What happens in a news drought?

Throughout the United States, newspapers are downsizing. Whether or not you shed a tear for journalists, it's worth considering what happens in communities where no one is keeping watch on politicians, public officials, or city streets.

Robert F. Bukaty/AP
Thyra and Joe Galli read up on political news on the Internet and with print newspapers at their home in Portsmouth, N.H.

It’s old news that newspapers are in trouble. Younger readers are not subscribing. Older readers are letting their subscriptions lapse. Why pay for news when there is so much for free on the Internet, TV, radio, and on proliferating video screens encountered everywhere from elevators to taxis to checkout lines?

But if there seems to be an ocean of news out there, a decreasing number of newsrooms are producing it. Much of what looks like news is recycled from a few primary sources (mostly newspapers) and fluffed out with celebrity and sports items. That would be OK if serious news came along for the ride. But increasingly, serious news is being left behind.

Newspaper editors always knew that serious news needed clever packaging to get in front of readers’ eyes. They put stories about crimes and lost dogs on Page 1. They assembled teams of opinionated sports-writers and ran pages of comics and games, tips for handymen and homemakers, advice columns for lonely hearts, and horoscopes for the proudly gullible.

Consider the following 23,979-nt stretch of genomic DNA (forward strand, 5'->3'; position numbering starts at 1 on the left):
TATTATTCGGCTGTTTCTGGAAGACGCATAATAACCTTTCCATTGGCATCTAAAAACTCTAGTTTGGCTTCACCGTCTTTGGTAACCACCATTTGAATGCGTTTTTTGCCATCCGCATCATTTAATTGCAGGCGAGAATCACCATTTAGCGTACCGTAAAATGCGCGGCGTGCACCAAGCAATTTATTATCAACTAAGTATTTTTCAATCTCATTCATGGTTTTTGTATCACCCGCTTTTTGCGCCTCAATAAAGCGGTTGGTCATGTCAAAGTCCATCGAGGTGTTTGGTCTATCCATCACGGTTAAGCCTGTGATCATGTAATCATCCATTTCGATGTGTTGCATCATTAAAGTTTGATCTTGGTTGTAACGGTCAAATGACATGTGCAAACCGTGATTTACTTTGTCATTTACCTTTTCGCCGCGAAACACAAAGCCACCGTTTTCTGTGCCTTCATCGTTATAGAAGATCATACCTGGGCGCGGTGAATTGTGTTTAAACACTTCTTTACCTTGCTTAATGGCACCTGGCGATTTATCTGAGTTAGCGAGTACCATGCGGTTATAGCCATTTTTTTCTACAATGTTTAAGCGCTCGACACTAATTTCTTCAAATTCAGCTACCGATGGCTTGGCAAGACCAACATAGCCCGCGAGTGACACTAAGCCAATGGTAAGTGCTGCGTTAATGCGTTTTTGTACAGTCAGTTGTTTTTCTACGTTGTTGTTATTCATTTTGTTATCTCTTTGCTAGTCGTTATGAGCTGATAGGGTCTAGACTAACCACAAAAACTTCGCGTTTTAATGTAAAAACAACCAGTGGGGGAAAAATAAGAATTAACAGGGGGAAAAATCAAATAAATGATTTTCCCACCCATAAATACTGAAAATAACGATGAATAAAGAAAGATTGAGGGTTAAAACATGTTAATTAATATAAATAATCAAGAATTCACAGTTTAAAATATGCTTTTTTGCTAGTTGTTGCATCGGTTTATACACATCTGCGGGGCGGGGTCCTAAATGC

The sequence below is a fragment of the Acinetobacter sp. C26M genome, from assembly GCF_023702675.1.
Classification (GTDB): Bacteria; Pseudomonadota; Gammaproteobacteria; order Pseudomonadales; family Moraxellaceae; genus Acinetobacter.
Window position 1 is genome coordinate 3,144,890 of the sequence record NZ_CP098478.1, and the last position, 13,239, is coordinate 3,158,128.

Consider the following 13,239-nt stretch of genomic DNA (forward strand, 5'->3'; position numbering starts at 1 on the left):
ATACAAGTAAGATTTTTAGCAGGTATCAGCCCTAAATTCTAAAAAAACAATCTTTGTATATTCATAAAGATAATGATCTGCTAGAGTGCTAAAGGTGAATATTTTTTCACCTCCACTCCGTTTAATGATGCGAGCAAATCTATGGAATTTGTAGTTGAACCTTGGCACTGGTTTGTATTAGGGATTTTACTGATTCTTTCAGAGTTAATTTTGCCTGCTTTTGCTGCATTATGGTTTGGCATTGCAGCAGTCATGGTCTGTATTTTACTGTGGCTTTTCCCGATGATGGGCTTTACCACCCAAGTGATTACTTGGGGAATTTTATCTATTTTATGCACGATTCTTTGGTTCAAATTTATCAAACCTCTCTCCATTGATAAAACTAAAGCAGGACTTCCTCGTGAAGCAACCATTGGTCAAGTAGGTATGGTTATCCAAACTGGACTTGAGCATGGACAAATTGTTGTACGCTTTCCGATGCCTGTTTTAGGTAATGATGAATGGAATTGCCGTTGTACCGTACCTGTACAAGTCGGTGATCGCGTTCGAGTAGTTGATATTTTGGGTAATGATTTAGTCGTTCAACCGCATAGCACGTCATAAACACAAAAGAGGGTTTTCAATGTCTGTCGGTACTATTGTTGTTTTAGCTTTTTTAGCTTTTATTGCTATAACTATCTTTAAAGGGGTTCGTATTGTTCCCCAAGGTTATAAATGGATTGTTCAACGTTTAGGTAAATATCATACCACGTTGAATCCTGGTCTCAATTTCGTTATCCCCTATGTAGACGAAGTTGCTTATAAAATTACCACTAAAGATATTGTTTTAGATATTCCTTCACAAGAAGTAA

They knew you had to buy a newspaper to get coupons, classified ads, and TV listings. In the process, they also slipped in news from the school board, statehouse, and city council. 

Most people didn’t read what news wags called “DBIs,” dull but important stories. But some key people did: politicians, civil servants, activists, prosecutors, thought leaders, and other journalists. As Jessica Bruder shows in a recent report in the Monitor Weekly, that small but influential group was often enough to focus attention on a problem, expose wrongdoing, and push for reform. 

And that’s the way it was. A reader bought a bundle of news each morning, sugar and spinach included. As journalism analyst Clay Shirky put it, newspapers “supported the minority of journalists reporting actual news for the minority of citizens who cared. In return, the people who followed sports or celebrities, or clipped recipes and coupons, got to live in a town where the city council was marginally less likely to be corrupt.”

Now, the Internet is relentlessly unbundling news. The journalism compact has broken down – most obviously in the United States, but the same forces are at work around the world.

Some news organizations are trying to cope by charging Internet readers. (The Monitor currently doesn’t charge for Internet content.) But so-called paywalls bring about a new dilemma. Note, for instance, what happened as hurricane Sandy approached the East Coast in late October.

The New York Times, Wall Street Journal, and others dropped their paywalls as a public service. Among others, media-watcher Mathew Ingram of GigaOM.com pointed to “the tension between the public purpose that many media outlets feel they have – to spread important information as widely as possible to those affected by it – and the need to commercialize that information in order to make money.” 

To put it another way: Are hurricanes of public importance but not the school board, statehouse, and city council? 

Reconciling money and mission is a huge challenge for news organizations, the Monitor included. And as our cover story makes clear, it’s not just journalists who have a stake in this.

John Yemma is editor of the Monitor. 

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About a year ago, I happened upon this statement about the Monitor in the Harvard Business Review – under the charming heading of “do things that don’t interest you”:

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